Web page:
FOREIGN NEWS COVERAGE AND DIPLOMACY
DR. JACK HAMILTON
journalist, scholar, public servant
If a tree falls and no one is around to hear it does it still make a sound? If an event occurs and no journalists are around to report it is it still news?
Are foreign correspondents a dying breed?
Do you trust what you're missing? Do you know what you're missing?
Dr. John Maxwell Hamilton, a long-time journalist, author, and public servant, is the Hopkins P. Breazeale Professor in LSU’s Manship School of Mass Communication and a senior scholar at the Woodrow Wilson International Center for Scholars in Washington, D.C. In his twenty years as an LSU administrator, Hamilton was founding dean of the Manship School and executive vice-chancellor and provost. As a journalist, Hamilton reported for the Milwaukee Journal, the Christian Science Monitor, and ABC radio. He was a longtime commentator for MarketPlace, broadcast nationally by Public Radio International. His work also has appeared in the New York Times, Foreign Affairs, and The Nation, among other publications. In government, Hamilton oversaw nuclear non-proliferation issues for the House Foreign Affairs Committee, served in the State Department during the Carter administration as an advisor to head of the U.S. foreign aid program in Asia, and managed a World Bank program to educate Americans about economic development. He served in Vietnam as a Marine Corps platoon commander and in Okinawa as a reconnaissance company commander. In the course of his career, Hamilton has had assignments in more than 50 countries. In addition to covering foreign news, Hamilton has written extensively on foreign newsgathering and sought to improve it. Hamilton’s most recent book is Journalism’s Roving Eye: A History of American Newsgathering Abroad. Hamilton's son is an SFS grad.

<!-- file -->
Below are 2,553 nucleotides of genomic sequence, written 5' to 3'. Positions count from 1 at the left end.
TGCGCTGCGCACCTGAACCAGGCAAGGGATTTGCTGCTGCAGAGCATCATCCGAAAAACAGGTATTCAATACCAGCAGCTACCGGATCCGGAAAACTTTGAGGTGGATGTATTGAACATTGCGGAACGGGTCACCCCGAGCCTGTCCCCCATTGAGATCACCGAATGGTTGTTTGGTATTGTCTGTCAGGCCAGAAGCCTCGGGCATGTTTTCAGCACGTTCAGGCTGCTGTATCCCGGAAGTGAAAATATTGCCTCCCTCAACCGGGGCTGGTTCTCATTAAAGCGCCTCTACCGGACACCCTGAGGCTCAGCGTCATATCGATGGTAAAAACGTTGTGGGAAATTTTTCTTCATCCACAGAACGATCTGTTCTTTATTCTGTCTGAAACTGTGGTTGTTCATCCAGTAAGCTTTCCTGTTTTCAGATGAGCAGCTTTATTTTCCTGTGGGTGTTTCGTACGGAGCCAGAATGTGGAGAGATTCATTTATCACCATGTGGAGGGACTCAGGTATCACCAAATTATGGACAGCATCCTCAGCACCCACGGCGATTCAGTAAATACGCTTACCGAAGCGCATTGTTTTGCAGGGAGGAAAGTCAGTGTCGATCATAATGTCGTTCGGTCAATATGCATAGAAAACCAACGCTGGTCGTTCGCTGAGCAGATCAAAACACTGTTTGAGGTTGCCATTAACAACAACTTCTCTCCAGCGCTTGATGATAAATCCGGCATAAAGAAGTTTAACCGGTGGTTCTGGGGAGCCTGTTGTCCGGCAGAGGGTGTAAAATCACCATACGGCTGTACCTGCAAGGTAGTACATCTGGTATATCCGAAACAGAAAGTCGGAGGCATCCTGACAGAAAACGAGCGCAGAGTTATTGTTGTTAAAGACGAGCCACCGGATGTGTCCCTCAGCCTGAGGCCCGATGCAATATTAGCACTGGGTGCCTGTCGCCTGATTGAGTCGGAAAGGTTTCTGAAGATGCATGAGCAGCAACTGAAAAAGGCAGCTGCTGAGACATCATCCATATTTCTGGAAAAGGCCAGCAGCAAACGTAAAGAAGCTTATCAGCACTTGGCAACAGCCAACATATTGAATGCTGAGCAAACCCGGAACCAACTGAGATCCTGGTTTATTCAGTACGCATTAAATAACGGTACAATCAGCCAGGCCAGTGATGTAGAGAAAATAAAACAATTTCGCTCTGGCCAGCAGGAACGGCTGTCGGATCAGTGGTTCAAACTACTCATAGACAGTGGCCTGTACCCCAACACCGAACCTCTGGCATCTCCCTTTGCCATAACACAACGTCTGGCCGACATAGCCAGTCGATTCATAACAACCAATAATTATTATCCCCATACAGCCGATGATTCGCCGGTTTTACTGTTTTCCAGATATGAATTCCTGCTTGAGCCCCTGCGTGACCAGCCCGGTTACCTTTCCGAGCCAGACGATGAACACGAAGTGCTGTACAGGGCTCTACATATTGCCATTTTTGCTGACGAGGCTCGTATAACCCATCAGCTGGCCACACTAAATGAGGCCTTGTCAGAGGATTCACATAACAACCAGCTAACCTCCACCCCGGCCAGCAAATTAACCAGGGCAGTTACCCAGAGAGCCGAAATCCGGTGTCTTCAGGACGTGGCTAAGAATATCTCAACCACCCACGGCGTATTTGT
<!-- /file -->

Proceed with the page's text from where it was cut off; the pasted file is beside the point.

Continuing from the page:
A light lunch will be served.